'Fifty Shades of Grey'
I have to admit to mildly looking forward to the ‘Fifty Shades of Grey’ movie. Not because I thought it would be good, mind you. Just because it looked like the kind of bad movie that could be special – a hysterical collision of perversion with mom-friendly Walmart romance that could transcend to new heights of absurdity. Unfortunately, my hopes were too high. Sure, the movie is bad, but not fun-bad. Just bad-bad. Sigh… Never get your hopes up.
For those of you who aren’t a teenage girl or the lonely aunt of a teenage girl, a plot summary is probably in order. Dakota Johnson (Daughter of Melanie Griffith and Don Johnson) stars as Anastasia Steele, a mousy college student who knows nothing of love, just the concept of romance fed to her through literature. One day, she agrees to interview successful businessman Christian Grey (Jamie Dornan) for her school paper and just can’t believe how rich and powerful and handsome and dreamy he is. Even better, Christian is inexplicably taken with the girl. A courtship occurs involving a variety of expensive gifts and longing glances. Then things get down to business and Christian shows Ana his playroom of whips and chains and other BDSM gear. She’s freaked out, but intrigued. The relationship continues and things get super steamy and illicit in a very safe way for delicate viewers who like the concept of alternative sexuality, but won’t watch anything icky or different. He teaches her about that old pain/pleasure chestnut, and in the process maybe, just maybe, she’ll teach him how to love. Yech!
So yeah, even if you’ve never bothered to skim through a plot summary of this obscenely popular book series turned film, it’s pretty much exactly what you’d expect. The sexy sexiness is there, but limited to the usual soft lighting silliness common to any Hollywood movie that falls under a subgenre involving the word “erotic” somewhere in the classification. There are of course expensive accessories involved, but again nothing truly out-there – certainly nothing that hasn’t already made it into a David Cronenberg movie, just without all the subtext, boundary pushing, or discomfort. Essentially, this is a bondage epic for an audience weaned on the low expectations of Nicholas Sparks adaptations. It’s cornball fluff with a little sex deviance tossed in to titillate viewers who never figured out how to do a Google image search.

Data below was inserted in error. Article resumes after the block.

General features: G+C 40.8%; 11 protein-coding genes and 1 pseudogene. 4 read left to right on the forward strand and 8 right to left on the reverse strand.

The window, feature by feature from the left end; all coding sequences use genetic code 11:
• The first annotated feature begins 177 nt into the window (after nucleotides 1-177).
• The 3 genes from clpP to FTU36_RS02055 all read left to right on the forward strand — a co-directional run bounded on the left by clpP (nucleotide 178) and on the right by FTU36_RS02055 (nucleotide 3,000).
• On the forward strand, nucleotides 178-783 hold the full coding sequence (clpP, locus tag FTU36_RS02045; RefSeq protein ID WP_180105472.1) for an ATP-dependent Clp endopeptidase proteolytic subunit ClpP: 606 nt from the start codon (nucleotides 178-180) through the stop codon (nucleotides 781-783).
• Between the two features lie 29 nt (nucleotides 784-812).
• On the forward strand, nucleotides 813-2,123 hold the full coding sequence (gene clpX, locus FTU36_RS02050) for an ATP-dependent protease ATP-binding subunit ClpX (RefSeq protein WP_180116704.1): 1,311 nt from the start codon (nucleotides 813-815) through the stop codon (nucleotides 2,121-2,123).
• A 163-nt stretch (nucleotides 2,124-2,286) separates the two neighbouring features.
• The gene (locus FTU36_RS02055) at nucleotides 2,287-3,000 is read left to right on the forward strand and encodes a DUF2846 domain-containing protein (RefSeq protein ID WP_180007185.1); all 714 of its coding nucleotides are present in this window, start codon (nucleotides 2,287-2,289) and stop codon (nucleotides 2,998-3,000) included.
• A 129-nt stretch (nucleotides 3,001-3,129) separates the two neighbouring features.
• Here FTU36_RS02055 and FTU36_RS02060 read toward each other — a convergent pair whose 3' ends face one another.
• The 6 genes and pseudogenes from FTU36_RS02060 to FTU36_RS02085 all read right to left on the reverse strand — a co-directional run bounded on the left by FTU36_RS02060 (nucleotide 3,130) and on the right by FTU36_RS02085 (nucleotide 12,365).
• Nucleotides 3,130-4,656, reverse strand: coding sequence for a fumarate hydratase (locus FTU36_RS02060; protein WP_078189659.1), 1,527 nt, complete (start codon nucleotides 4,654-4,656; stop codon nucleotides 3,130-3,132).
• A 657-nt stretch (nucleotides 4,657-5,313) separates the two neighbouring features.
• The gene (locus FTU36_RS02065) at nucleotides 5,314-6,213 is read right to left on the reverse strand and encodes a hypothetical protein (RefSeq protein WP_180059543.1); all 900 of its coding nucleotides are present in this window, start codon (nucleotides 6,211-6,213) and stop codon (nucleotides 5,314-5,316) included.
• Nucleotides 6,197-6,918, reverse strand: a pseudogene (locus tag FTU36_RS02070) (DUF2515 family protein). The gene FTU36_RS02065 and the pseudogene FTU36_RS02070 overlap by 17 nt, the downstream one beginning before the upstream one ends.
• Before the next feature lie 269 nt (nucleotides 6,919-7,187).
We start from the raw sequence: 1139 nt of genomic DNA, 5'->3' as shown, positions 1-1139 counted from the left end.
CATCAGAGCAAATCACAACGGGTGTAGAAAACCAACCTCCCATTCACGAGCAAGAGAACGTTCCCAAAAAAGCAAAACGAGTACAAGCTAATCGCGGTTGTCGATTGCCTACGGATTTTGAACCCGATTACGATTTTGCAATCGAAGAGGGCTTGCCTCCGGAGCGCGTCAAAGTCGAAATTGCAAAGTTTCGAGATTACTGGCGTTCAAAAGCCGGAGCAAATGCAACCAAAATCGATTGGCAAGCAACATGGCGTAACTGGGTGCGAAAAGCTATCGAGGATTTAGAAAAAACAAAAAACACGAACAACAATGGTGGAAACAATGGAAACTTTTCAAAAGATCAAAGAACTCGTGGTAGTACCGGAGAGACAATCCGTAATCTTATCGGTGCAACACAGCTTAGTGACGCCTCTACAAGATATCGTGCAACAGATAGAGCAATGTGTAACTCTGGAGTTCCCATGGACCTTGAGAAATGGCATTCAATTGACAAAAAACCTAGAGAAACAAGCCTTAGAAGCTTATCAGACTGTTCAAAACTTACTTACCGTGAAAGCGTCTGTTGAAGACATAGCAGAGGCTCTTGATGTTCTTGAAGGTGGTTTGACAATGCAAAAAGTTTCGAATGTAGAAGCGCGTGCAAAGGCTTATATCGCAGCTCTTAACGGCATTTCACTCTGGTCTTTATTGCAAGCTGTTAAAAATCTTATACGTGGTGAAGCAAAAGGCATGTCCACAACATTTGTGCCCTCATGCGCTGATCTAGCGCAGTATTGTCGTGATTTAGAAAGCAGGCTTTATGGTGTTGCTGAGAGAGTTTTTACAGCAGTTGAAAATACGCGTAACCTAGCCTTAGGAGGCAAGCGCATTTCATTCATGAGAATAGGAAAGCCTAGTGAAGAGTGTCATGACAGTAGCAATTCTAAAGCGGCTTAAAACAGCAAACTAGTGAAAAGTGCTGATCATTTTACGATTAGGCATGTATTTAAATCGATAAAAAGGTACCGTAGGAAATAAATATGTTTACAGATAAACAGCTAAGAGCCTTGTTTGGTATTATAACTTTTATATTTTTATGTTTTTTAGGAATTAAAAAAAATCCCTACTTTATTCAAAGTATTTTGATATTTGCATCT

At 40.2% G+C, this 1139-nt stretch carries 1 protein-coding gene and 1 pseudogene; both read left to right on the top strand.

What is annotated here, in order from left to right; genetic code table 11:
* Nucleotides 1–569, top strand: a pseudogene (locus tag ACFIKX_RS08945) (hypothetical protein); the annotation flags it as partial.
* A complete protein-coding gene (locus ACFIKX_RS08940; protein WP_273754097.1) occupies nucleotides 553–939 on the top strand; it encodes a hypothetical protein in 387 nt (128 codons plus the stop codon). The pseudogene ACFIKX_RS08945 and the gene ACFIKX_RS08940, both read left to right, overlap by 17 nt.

Admittedly, there’s something nice about a mainstream movie embracing any representation of sexuality beyond shirtless, rain-drenched make-out sessions between two characters you know are totally going to wait until marriage. However, that does not in and of itself make a good movie. By all accounts, E.L. James’ source novels serve up this same silliness in far more graphic, corny and misrepresentative ways. The movie has indeed been softened and is probably less embarrassing to consume. However, at least the crap in the book was sincere.
Director Sam Taylor-Johnson (‘Nowhere Boy’) is probably more intelligent than the material to a fault. In the early rags-to-princess wish fulfillment nonsense, she’s clearly attempting to wink at the audience for camp value, but the results are more awkward than clever. A streak of sneaky comedy also arrives in all early discussions of BDSM, which was wise yet probably undermines any actual interest someone involved in that lifestyle might have in this movie.
Taylor-Johnson’s best move was to slightly reframe things so that the woman is actually in control of this sadomasochistic relationship. As a result, Dakota Johnson actually delivers a fairly nuanced performance better than the movie deserves. The trouble is that the decent performance and message aren’t worth sitting through the dreary swill containing them, nor will viewers who might fall for this nonsense appreciate those subtleties.
Even with everything else that goes wrong in ‘Fifty Shades of Grey’, nothing compares to the embarrassing miscasting of Jamie Dornan. It’s as if Dornan decided that blank line readings would come off as mysteriously evocative if he committed to injecting approximately no emotion to the entire production. He’s basically a prop for all the collective fantasies of E.L. James and her fans to be projected onto, without anything resembling a performance to get in the way. Perhaps it’s not all the actor’s fault, given that the character is so far removed from any semblance of reality or human psychology that playing him was a lost cause from the start. This is, after all, a project that began as ‘Twilight’ fan fiction, so nobody should expect any sort of interesting writing or characters or ideas.